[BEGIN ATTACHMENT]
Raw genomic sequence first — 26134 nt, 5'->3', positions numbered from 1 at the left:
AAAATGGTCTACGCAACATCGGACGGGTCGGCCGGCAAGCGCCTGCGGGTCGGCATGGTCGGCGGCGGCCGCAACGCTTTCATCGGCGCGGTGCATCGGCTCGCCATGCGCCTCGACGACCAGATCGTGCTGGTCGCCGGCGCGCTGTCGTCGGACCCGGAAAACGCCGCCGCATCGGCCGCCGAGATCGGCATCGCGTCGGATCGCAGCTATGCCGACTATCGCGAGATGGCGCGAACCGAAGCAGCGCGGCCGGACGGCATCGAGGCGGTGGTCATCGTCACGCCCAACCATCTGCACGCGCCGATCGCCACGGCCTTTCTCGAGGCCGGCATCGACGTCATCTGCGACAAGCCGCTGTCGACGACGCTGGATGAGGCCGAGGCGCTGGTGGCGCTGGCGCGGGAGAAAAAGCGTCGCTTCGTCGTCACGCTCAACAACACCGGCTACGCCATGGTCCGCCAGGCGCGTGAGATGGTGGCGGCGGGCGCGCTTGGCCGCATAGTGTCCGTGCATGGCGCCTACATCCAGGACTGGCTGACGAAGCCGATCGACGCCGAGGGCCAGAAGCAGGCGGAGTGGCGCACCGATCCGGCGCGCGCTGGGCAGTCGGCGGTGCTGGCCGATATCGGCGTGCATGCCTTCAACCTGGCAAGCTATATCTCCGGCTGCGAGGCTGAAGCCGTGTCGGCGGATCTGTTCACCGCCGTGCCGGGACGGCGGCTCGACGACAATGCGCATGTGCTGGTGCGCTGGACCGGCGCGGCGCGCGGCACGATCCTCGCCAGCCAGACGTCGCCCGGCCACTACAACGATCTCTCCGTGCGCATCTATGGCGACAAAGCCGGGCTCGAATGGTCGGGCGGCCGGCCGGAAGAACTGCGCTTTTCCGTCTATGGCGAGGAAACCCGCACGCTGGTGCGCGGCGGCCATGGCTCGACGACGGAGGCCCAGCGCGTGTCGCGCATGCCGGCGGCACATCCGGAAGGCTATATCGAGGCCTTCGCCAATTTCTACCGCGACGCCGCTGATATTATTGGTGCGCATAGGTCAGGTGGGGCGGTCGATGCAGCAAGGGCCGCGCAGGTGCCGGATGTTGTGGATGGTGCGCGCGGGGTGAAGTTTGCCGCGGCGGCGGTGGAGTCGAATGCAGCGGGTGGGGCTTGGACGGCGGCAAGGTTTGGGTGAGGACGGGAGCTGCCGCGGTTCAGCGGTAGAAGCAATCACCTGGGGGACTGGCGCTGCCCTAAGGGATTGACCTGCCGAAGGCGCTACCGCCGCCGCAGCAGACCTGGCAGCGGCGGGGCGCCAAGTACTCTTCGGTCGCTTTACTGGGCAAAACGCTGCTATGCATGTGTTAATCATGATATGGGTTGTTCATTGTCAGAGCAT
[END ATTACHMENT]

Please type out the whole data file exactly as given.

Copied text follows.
Raw genomic sequence first — 26134 nt, 5'->3', positions numbered from 1 at the left:
AAAATGGTCTACGCAACATCGGACGGGTCGGCCGGCAAGCGCCTGCGGGTCGGCATGGTCGGCGGCGGCCGCAACGCTTTCATCGGCGCGGTGCATCGGCTCGCCATGCGCCTCGACGACCAGATCGTGCTGGTCGCCGGCGCGCTGTCGTCGGACCCGGAAAACGCCGCCGCATCGGCCGCCGAGATCGGCATCGCGTCGGATCGCAGCTATGCCGACTATCGCGAGATGGCGCGAACCGAAGCAGCGCGGCCGGACGGCATCGAGGCGGTGGTCATCGTCACGCCCAACCATCTGCACGCGCCGATCGCCACGGCCTTTCTCGAGGCCGGCATCGACGTCATCTGCGACAAGCCGCTGTCGACGACGCTGGATGAGGCCGAGGCGCTGGTGGCGCTGGCGCGGGAGAAAAAGCGTCGCTTCGTCGTCACGCTCAACAACACCGGCTACGCCATGGTCCGCCAGGCGCGTGAGATGGTGGCGGCGGGCGCGCTTGGCCGCATAGTGTCCGTGCATGGCGCCTACATCCAGGACTGGCTGACGAAGCCGATCGACGCCGAGGGCCAGAAGCAGGCGGAGTGGCGCACCGATCCGGCGCGCGCTGGGCAGTCGGCGGTGCTGGCCGATATCGGCGTGCATGCCTTCAACCTGGCAAGCTATATCTCCGGCTGCGAGGCTGAAGCCGTGTCGGCGGATCTGTTCACCGCCGTGCCGGGACGGCGGCTCGACGACAATGCGCATGTGCTGGTGCGCTGGACCGGCGCGGCGCGCGGCACGATCCTCGCCAGCCAGACGTCGCCCGGCCACTACAACGATCTCTCCGTGCGCATCTATGGCGACAAAGCCGGGCTCGAATGGTCGGGCGGCCGGCCGGAAGAACTGCGCTTTTCCGTCTATGGCGAGGAAACCCGCACGCTGGTGCGCGGCGGCCATGGCTCGACGACGGAGGCCCAGCGCGTGTCGCGCATGCCGGCGGCACATCCGGAAGGCTATATCGAGGCCTTCGCCAATTTCTACCGCGACGCCGCTGATATTATTGGTGCGCATAGGTCAGGTGGGGCGGTCGATGCAGCAAGGGCCGCGCAGGTGCCGGATGTTGTGGATGGTGCGCGCGGGGTGAAGTTTGCCGCGGCGGCGGTGGAGTCGAATGCAGCGGGTGGGGCTTGGACGGCGGCAAGGTTTGGGTGAGGACGGGAGCTGCCGCGGTTCAGCGGTAGAAGCAATCACCTGGGGGACTGGCGCTGCCCTAAGGGATTGACCTGCCGAAGGCGCTACCGCCGCCGCAGCAGACCTGGCAGCGGCGGGGCGCCAAGTACTCTTCGGTCGCTTTACTGGGCAAAACGCTGCTATGCATGTGTTAATCATGATATGGGTTGTTCATTGTCAGAGCAT